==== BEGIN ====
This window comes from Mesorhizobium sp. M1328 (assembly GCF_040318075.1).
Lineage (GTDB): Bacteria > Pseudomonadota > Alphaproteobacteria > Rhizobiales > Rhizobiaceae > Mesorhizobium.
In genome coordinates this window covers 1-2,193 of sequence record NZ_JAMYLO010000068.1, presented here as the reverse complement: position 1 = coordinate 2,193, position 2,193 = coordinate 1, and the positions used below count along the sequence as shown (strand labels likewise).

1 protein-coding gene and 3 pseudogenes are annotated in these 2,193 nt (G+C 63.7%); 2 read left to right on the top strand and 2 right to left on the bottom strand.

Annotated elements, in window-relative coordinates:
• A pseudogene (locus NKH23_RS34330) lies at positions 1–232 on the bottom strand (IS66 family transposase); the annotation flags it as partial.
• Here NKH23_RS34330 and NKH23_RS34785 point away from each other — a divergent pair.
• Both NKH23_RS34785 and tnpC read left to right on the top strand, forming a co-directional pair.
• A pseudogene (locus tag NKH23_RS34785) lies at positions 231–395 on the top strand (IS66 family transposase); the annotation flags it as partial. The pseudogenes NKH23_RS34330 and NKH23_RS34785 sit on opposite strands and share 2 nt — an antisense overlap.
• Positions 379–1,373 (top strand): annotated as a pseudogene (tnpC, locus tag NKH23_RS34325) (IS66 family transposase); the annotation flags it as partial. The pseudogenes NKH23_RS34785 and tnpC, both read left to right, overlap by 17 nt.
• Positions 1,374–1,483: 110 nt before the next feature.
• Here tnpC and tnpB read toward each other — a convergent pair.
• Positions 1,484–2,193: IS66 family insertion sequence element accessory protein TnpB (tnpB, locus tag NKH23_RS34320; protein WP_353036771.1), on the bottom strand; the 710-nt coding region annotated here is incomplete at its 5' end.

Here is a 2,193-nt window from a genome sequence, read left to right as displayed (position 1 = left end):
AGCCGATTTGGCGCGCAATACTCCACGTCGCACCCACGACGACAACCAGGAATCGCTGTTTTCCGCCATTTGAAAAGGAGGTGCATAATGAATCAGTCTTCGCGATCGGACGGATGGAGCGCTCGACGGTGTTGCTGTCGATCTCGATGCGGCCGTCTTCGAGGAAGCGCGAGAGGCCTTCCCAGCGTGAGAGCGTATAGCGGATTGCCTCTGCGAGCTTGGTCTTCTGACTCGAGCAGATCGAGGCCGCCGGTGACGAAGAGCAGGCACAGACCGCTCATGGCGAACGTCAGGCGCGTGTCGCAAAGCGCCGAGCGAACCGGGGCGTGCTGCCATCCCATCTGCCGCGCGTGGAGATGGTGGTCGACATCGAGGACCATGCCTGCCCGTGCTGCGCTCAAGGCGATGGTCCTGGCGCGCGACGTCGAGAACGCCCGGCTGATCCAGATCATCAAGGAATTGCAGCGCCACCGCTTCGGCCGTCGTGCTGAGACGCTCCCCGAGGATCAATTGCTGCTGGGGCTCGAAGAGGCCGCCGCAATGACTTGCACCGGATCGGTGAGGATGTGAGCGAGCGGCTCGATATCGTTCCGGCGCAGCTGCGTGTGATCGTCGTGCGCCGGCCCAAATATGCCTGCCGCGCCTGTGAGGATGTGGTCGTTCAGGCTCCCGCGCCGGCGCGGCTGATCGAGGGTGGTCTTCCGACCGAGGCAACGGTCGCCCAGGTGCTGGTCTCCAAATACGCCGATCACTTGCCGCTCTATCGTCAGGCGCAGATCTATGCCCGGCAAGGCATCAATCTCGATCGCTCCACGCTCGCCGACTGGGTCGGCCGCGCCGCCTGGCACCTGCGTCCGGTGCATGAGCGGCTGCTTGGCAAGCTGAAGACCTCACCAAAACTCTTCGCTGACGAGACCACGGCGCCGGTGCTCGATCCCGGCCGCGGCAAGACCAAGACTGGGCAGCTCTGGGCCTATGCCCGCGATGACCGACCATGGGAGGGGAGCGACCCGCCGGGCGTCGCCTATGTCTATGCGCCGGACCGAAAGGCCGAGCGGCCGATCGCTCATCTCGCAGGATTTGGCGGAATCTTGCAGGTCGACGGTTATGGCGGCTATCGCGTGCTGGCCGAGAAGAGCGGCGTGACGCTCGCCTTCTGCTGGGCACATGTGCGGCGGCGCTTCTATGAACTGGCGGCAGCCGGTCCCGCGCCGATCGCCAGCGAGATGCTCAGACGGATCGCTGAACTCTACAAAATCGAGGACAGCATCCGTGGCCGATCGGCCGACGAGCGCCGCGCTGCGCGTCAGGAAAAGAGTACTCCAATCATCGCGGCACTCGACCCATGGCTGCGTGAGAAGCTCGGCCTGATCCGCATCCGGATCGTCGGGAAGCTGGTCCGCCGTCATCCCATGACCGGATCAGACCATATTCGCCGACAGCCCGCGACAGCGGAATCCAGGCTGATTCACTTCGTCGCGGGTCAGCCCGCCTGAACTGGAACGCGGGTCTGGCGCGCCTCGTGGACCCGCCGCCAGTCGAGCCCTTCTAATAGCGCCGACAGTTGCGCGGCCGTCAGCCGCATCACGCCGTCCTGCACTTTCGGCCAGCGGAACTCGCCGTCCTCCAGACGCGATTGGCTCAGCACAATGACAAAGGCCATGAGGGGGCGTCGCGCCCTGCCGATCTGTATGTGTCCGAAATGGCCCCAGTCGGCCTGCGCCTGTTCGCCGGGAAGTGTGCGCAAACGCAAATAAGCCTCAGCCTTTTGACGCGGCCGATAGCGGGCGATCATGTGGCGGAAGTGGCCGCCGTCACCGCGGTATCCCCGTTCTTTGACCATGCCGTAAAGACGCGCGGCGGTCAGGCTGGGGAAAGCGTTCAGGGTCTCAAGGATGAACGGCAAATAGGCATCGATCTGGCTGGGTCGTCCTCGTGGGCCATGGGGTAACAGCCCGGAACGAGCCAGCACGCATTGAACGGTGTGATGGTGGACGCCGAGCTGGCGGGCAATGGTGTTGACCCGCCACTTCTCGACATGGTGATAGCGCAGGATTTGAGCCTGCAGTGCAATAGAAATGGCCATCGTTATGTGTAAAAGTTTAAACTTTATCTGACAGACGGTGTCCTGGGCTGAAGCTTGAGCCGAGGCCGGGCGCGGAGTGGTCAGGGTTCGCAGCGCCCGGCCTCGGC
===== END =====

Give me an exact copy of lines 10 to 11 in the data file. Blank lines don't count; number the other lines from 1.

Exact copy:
• Positions 379–1,373 (top strand): annotated as a pseudogene (tnpC, locus tag NKH23_RS34325) (IS66 family transposase); the annotation flags it as partial. The pseudogenes NKH23_RS34785 and tnpC, both read left to right, overlap by 17 nt.
• Positions 1,374–1,483: 110 nt before the next feature.